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Epidemiology of Iodine Deficiency Disorders in Pakistan and North-East Germany

  • Iodine deficiency disorders (IDD) result from insufficient iodine intake, and may lead to many adverse effects on growth, development and thyroid diseases in humans. Pakistan is a country with history of iodine deficiency. Before reunification both parts of Germany were iodine deficient. In the Eastern part, however, due to mandatory iodine prophylaxis adaptation in 1983, the iodine status of the population improved from moderate to mild iodine deficiency. After the reunification of Germany in 1989 “voluntary principle” was adopted leading again to a decrease in iodine intake. Germany and Pakistan present different socioeconomics, cultural values and adaptations to the IDD eradication but have resemblance in history of iodine deficiency. In the recent years Germany has improved in IDD eradication more than Pakistan. The purpose of this research was to study the regional influence on iodine nutritional status of pregnant women in Pakistan and to monitor the effectiveness of the iodine fortification programme in the North-East German population. Pregnant women data was obtained from randomly selected (public and private) prenatal clinics in five districts of the KPK province of Pakistan. Women visited there for their routine checkup between March and September 2012. Data were obtained from almost 250 pregnant women from each district reaching to a total of 1260 in all five districts. The SHIP project consists of two population-based cohorts, for which only individuals with German citizenship and main residency in the study area were recruited. In the first SHIP cohort; SHIP-0, individuals aged 20-79 years were selected from population registries by a two-stage cluster sampling method. The net sample (without migrated or deceased persons) comprised 6265 eligible subjects, of which 4308 (response 68.8%) participated between 1997 and 2001. A separate stratified random sample of 8826 adults aged 20-79 years was drawn for SHIP-Trend, of which 4420 subjects participated between 2008 and 2012 (response 50.1%) in SHIP-Trend-0. All the pregnant women were asked to complete a short interview questionnaire containing the information related to sources and reasons for intake and non-intake of iodized salt. The questionnaire also comprised questions related to knowledge of iodized salt nutrition. Information on the number of previous pregnancies and/or abortions (fetal loss due to various reasons, not including voluntary termination of pregnancy) was also obtained. The gestational age of the pregnant women was determined from the first day of the last regular menstrual period with gestational ages of ≤14.9, 28.9, and ≥29 weeks comprising the first, second, and third trimesters of pregnancy, respectively. For goiter assessment in pregnant women the WHO/UNICEF/IGN recommended palpation method was used. UIC was measured using a modification of the Sandell-Kolthoff reaction with spectrophotometric detection. Evaluation of group iodine status was based on median UIC categories defined by the WHO/IGN. These are: recommended – median 150-249 μg/L; mild iodine deficiency – median <150 μg/L. For the analysis of monitoring trends of thyroid diseases in SHIP, diagnosed thyroid disorders were assessed by computer-assisted personal interviews. Medication data were obtained online using the IDOM program (online drug-database leaded medication assessment) and classified according to the Anatomical-Therapeutic-Chemical (ATC) classification system.In SHIP population goiter assessment was based on thyroid volume determined with ultrasonography. Goiter was defined as a thyroid volume exceeding 18 mL in women and 25 mL in men. Urinary iodine concentrations were measured from spot urine samples by a photometric procedure. Urinary creatinine concentrations were determined with the Jaffé method. Evaluation of group iodine status was based on median UIC categories defined by the WHO/IGN. The iodine/creatinine ratio was calculated by dividing urinary iodine by urinary creatinine concentrations. Serum TSH, fT3, fT4 levels in SHIP study were measured by an immunochemiluminescent procedure. A method comparison between the two TSH laboratory methods showed only negligible differences. High and low serum TSH levels were based on the reference range established from data for SHIP-0 (0.25 mIU/L - 2.12 mIU/L) and SHIP-TREND-0 (0.49 mIU/L - 3.29 mIU/L) respectively (21,22). Anti-TPO Abs were measured by an enzyme immunoassay in the whole SHIP study. The anti-TPO Abs status was defined as follows: normal < 60 IU/ml in men and < 100 IU/ml in women; increased > 60 IU/ml in men and > 100 IU/ml in women; positive: > 200 IU/ml in both sexes. Thyroid ultrasonography was performed in SHIP-0 using an ultrasound VST-Gateway with a 5 MHz linear array transducer. In SHIP-Trend-0 ultrasonography was performed with a portable device using a 13-MHz linear array transducer. In both studies intra- and inter-observer reliabilities were assessed before the start of the study and semi-annually during the study. For thyroid volume all inter-observer and inter-device variabilities showed mean differences (±2 SD)of < 5% (<25%). Thyroid volume was calculated as length x width x depth x 0.479 (ml) for each lobe (26). The normal thyroid echo pattern was classified as homogeneous. A homogeneous echo pattern with reduced echogenicity was defined as hypoechogenic. Nodular changes exceeding 10 mm in diameter were defined as thyroid nodules. Multivariable logistic regression analysis adjusting for age was used to regress the outcome measures (knowledge about IDD, iodized salt intake, UIC <150mIU/L and goiter prevalence) on regional influences (as exposure) in each specific district. These results are presented as odd ratios and their 95% confidence interval. For the analysis in SHIP, all analyses were standardized by base-weights to account for different sampling probabilities. In SHIP-Trend-0, additionally, inverse probability weights for study participation were calculated, which were multiplied with the base-weights. Differences in median levels between SHIP-0 and SHIP-Trend-0 were tested by median regression models; prevalence differences between SHIP-0 and SHIP-Trend-0 were tested by Poisson regression models. The majority of pregnant women (88.0%) had no knowledge about IDD. A very high (79%) percentage of pregnant women were not taking iodized salt, out of which 36.6% reported that iodized salt would negatively affect reproduction and for 17.0%, it was too expensive. Iodized salt intake in pregnant women was high in the big cities (Peshawar, Nowshehra) and in the urban areas (27.0%) In 41.3% of the pregnant women, we observed a UIC of >150mIU/L. The median UIC level for the pregnant women was 131µg/L. The total goiter prevalence in pregnant women was 25.5%. The prevalence of UIC <150mIU/L in pregnant women did not differ between rural and urban areas. The results based on logistic regression analysis shows that the prevalence on knowledge about IDD, iodized salt intake, UIC <150mIU/L, and goiter did not differ in pregnant women between urban and rural areas. In district Lakki Marwat except, the pregnant women from urban residence had higher odds of having knowledge on IDD and iodized salt intake than their rural counterparts. The prevalence of diagnosed thyroid disorders increased from 7.6% [CI 6.9-8.5] in SHIP-0 to 18.9% [CI 17.6-20.1] in SHIP-Trend-0. Likewise, the prevalence of thyroid medication intake increased from 6.2% [CI 5.5-7.0] to 11.1% [CI 10.1-12.2]. The median urinary iodine excretion levels decreased significantly, which was more pronounced in females than in males. The median iodine-to-creatinine ratio declined in all sex- and age-groups with stronger decrease in females than in males. The prevalence of median urinary iodine excretion levels <100µg/L increased between SHIP-0 and SHIP-Trend-0. Median serum TSH levels increased significantly between SHIP-0 and SHIP-Trend-0, resulting in a right shift of the serum TSH level distribution. The prevalence of high serum TSH levels remained almost stable between SHIP-0 and SHIP-Trend-0. Likewise, the prevalence of low TSH remained almost stable between SHIP-0 and SHIP-Trend-0. The prevalence of increased anti-TPO Abs and positive anti-TPO Abs decreased from SHIP-0 to SHIP-Trend-0 in the whole study population. The prevalence of hypoechogenic thyroid pattern decreased from SHIP-0 to SHIP-Trend-0. The median thyroid volume remained similar between SHIP-0 and SHIP-Trend-0 in the whole study population. Goiter prevalence decreased significantly; more pronounced in males than in females, while the prevalence of thyroid nodules increased between SHIP-0 and SHIP-Trend-0. In pregnant women in Pakistan due to insufficient awareness campaigns and low literacy ratio in rural areas urinary iodine excretion levels indicate a stable iodine supply, which is still not sufficient. Our results show that rural/urban disparity is affecting the IDD prevention program in rural districts, but not in general. The SHIP data indicate that the improved iodine supply over the past two decades in Germany is paralleled by a reduction in prevalence of IDDs, while no increase was observed in markers of autoimmune thyroid disorders arguing for an optimal iodine supply of the general adult population in Northeast Germany. The increase in prevalence of diagnosed thyroid disorders and the intake of thyroid medication might be because of inappropriate therapeutical decisions which should be made with caution, based on regional TSH reference ranges, its prognostic value, and compliance with treatment.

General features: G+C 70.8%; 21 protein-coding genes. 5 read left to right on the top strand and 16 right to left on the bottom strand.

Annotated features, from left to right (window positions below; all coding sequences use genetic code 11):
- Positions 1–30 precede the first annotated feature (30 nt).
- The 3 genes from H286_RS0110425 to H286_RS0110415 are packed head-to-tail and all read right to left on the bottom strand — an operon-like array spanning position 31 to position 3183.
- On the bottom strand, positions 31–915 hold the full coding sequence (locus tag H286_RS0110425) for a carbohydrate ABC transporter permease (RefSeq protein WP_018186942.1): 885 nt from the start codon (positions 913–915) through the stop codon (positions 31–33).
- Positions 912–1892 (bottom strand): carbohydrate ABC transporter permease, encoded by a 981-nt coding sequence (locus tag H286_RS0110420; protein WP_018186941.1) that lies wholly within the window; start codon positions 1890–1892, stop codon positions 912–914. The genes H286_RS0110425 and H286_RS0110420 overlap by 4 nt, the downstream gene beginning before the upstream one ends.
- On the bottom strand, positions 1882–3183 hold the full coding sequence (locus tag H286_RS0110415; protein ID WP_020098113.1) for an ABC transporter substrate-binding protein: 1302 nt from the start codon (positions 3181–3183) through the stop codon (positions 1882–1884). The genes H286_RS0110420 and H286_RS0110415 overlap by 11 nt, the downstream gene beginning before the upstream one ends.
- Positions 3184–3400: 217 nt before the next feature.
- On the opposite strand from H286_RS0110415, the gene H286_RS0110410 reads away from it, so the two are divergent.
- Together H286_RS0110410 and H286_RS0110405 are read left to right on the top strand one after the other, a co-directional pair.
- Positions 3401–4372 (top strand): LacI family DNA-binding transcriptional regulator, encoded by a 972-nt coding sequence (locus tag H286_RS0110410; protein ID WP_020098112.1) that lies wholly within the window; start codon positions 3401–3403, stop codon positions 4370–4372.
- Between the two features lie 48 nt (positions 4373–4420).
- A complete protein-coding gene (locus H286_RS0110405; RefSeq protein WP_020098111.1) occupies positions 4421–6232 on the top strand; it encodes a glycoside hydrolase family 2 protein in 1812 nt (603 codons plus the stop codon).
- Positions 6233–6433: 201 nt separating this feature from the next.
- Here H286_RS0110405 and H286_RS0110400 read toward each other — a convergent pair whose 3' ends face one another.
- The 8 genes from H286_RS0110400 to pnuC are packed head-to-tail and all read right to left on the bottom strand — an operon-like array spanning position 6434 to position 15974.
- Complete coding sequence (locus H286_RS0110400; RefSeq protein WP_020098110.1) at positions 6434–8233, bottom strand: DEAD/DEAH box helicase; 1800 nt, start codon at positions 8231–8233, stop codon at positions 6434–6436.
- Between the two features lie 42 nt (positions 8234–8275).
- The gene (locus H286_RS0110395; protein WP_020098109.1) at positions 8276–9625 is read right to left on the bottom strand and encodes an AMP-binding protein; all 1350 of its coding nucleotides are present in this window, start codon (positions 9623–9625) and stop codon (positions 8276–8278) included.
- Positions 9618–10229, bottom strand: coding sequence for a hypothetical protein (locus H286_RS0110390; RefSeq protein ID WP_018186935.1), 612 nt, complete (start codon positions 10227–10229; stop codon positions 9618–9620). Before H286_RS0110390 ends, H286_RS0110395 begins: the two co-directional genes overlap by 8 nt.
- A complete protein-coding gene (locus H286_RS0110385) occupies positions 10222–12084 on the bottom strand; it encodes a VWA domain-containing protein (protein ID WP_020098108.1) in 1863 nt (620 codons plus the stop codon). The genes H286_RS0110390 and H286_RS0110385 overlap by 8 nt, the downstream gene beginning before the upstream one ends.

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Author:Dr. Rehman Khattak
Title Additional (German):Epidemiologie von Jodmangelerkrankungen in Pakistan und Nordostdeutschland
Referee:Prof. Dr. Dietrich Rothenbacher, Prof. Dr. Thomas Remer
Advisor:Prof. Dr. Henry Völzke
Document Type:Doctoral Thesis
Year of Completion:2018
Date of first Publication:2018/06/20
Granting Institution:Universität Greifswald, Universitätsmedizin
Date of final exam:2018/03/26
Release Date:2018/06/20
Tag:iodine deficiency disorders
GND Keyword:Iodine deficiency disorders, IDD in pregnant women, Monitoring IDD
Page Number:74
Faculties:Universitätsmedizin / Institut für Community Medicine
DDC class:600 Technik, Medizin, angewandte Wissenschaften / 610 Medizin und Gesundheit